Longtime arts administrator, author and opinion maker Jean Feinberg sits in the auditorium of a past employer, the Cincinnati Art Museum, and declares with matter-of-fact confidence to the small group around her that the era of bricks and mortar involving local arts institutions is over in Cincinnati. It's a shame more people aren't listening to her.
While waiting for a morning movie screening that never happens, Feinberg's commentary becomes the center of attention. Her take on the local zeitgeist is that the spotlight, emphasis and gushing support will shift from construction cranes and multi-million dollar building projects to the creative people who work tirelessly to make Cincinnati a better place.
As always, Feinberg speaks with authority, making good use of her commanding presence, a blend of college lecturer and stern schoolmarm. Her words pack a punch, although the surrounding landscape shows her predictions to be slightly ahead of their time.
The National Underground Railroad Freedom Center rises on the Cincinnati riverfront like a copper paperweight, devoid of personality, distinction and pizzazz. Nothing about the building articulates freedom. It could pass as the headquarters for any number of nondescript corporations or worldwide manufacturers of widgets.
Yet, if there is hope in the Freedom Center's blandness, it's that creativity lies within its walls, programs and exhibits as well as the people creating them.
On the eastern edge of downtown, the Taft Museum of Art prepares to open its new wing, an addition to the former home of Charles and Anna Taft that looks to be in sync with the museum's classic appearance. The extension will provide additional space to the intimate museum.
When you consider the Taft's extraordinary educational programs, it's impossible not to support the efforts to expand its home.
The flashy new home for the Contemporary Arts Center has fulfilled its promise for popular exhibitions — or actually staging popular opening-night parties to launch their exhibitions — and international acclaim for the building's postmodern architecture. Yet there's no denying the turmoil within the building, a topic for another time.
Feinberg's point — at least my take on her impromptu commentary — is that recent lessons regarding extravagant buildings and the high costs required to operate them will lead to a more conservative era of making do with what we have. New construction projects don't guarantee excitement and energy, although they continue to dazzle the business and political leaders who make things happen.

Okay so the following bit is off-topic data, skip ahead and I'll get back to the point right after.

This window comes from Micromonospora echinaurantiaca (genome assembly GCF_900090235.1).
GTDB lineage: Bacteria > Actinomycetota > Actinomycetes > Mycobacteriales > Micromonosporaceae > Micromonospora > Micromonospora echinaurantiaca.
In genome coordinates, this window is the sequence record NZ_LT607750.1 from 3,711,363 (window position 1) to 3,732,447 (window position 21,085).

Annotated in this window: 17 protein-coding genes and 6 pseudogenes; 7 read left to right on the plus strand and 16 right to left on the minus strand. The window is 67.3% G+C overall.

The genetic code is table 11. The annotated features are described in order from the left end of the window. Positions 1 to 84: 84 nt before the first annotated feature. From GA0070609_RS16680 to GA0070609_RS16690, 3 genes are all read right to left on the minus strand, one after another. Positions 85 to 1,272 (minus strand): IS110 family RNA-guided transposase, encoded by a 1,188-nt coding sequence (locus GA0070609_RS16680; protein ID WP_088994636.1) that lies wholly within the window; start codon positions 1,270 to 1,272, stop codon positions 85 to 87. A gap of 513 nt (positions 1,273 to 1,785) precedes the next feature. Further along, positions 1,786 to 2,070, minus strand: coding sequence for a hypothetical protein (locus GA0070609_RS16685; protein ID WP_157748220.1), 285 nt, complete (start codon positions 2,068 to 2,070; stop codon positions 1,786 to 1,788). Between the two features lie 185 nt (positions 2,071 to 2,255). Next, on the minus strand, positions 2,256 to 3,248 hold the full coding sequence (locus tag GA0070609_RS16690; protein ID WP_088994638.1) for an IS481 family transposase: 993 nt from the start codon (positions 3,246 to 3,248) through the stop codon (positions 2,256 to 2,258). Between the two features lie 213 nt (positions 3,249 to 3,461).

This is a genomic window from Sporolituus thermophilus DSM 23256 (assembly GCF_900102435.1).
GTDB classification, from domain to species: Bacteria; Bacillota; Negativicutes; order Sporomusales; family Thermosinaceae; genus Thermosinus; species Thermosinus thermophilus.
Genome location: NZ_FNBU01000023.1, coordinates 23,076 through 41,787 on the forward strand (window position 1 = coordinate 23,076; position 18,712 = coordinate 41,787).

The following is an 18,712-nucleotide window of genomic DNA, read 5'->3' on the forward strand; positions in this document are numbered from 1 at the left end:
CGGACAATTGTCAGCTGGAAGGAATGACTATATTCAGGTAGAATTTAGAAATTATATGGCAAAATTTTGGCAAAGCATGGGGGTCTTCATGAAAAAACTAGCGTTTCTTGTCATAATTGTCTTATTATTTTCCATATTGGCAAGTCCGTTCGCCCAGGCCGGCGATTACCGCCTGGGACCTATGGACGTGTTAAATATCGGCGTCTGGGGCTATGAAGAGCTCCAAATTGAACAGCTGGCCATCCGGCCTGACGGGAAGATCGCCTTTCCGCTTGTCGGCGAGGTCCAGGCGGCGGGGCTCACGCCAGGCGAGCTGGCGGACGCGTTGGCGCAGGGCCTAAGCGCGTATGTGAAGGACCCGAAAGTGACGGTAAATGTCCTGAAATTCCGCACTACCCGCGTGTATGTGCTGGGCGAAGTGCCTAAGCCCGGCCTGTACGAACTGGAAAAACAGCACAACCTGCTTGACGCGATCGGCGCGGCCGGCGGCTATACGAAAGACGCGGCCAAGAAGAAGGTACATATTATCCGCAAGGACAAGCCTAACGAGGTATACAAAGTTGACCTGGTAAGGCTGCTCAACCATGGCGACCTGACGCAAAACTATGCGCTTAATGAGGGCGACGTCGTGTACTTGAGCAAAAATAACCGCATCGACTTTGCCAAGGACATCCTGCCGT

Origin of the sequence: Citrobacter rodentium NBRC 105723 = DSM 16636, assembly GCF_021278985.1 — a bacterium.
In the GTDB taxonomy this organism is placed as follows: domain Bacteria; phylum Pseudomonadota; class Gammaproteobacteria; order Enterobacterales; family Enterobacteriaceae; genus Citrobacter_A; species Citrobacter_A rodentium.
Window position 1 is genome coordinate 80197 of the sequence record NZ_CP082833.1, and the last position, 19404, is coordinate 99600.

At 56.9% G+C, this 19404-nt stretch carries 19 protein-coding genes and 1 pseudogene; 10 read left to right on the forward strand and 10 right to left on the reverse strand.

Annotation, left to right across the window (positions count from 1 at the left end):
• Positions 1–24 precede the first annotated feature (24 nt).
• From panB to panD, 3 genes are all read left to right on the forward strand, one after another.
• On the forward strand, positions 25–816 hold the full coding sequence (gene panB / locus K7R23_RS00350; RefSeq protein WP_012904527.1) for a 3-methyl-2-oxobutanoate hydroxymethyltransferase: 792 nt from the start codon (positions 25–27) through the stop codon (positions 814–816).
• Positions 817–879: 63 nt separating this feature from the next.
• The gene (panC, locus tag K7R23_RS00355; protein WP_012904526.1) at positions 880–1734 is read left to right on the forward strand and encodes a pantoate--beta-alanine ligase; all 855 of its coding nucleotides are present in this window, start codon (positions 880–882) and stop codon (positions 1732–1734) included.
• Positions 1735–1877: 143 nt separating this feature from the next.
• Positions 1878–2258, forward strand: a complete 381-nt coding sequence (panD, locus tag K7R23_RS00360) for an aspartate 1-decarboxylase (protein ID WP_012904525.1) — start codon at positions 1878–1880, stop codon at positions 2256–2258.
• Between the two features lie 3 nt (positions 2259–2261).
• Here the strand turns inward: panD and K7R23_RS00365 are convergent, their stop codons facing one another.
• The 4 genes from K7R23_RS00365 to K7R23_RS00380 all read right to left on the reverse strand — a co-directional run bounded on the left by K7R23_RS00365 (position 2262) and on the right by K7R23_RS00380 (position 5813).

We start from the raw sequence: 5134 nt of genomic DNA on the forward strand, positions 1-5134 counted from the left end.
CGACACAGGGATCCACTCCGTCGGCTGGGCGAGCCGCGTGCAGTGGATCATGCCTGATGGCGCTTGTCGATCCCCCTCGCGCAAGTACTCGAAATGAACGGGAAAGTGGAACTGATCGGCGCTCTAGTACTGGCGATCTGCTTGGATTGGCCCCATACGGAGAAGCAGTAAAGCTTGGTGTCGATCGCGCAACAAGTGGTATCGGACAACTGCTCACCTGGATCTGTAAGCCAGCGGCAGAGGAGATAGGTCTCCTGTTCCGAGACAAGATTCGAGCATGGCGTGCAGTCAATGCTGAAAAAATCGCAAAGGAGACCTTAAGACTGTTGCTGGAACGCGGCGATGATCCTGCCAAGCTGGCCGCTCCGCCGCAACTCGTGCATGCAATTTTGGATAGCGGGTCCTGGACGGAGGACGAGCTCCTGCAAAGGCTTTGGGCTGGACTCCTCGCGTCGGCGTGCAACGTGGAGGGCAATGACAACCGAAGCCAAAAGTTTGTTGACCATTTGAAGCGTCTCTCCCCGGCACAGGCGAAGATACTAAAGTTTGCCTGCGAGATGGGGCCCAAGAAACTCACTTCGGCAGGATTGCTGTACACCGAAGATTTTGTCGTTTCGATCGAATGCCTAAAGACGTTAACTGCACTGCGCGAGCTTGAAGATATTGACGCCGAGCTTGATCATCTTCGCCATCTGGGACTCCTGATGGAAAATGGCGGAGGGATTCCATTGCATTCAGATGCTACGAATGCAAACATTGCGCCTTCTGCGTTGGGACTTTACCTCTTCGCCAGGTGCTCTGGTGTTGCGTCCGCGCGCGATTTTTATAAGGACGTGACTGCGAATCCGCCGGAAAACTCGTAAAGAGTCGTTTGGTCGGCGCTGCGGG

Beneath the glass and concrete lie Cincinnati's creative termites, the people who work behind the scenes with limited recognition and pay, those underground artists and volunteers responsible for the creativity, inspiration and cleverness behind the buildings.
My guess is that Feinberg has never been to Vernon McIntyre's Old Time Music Store in Elmwood Place, but it sums up her thoughts perfectly. It's people who bring a place, no matter how roughhewn or ragged, to life.
Adjacent to the shelves of mandolins, sheet music and assorted used instruments, a side room resembling a weather-beaten cafe features Saturday afternoon Bluegrass jams by local and emerging musicians. Shop owner and veteran bluegrass performer McIntyre and his wife, Kitty, were out of town the afternoon I visited, but I plan to return to tell them how their store brought a smile to my face. (See more on the store in Best of Vine Street in this issue's Best of Cincinnati® section.)
The tables and chairs might be rickety, but the music is first rate, an appreciated throwback to Cincinnati's musical heritage, Appalachian community and river town charm.
You'll never see a crane over the Old Time Music Store. McIntyre doesn't need one to bring the place to life.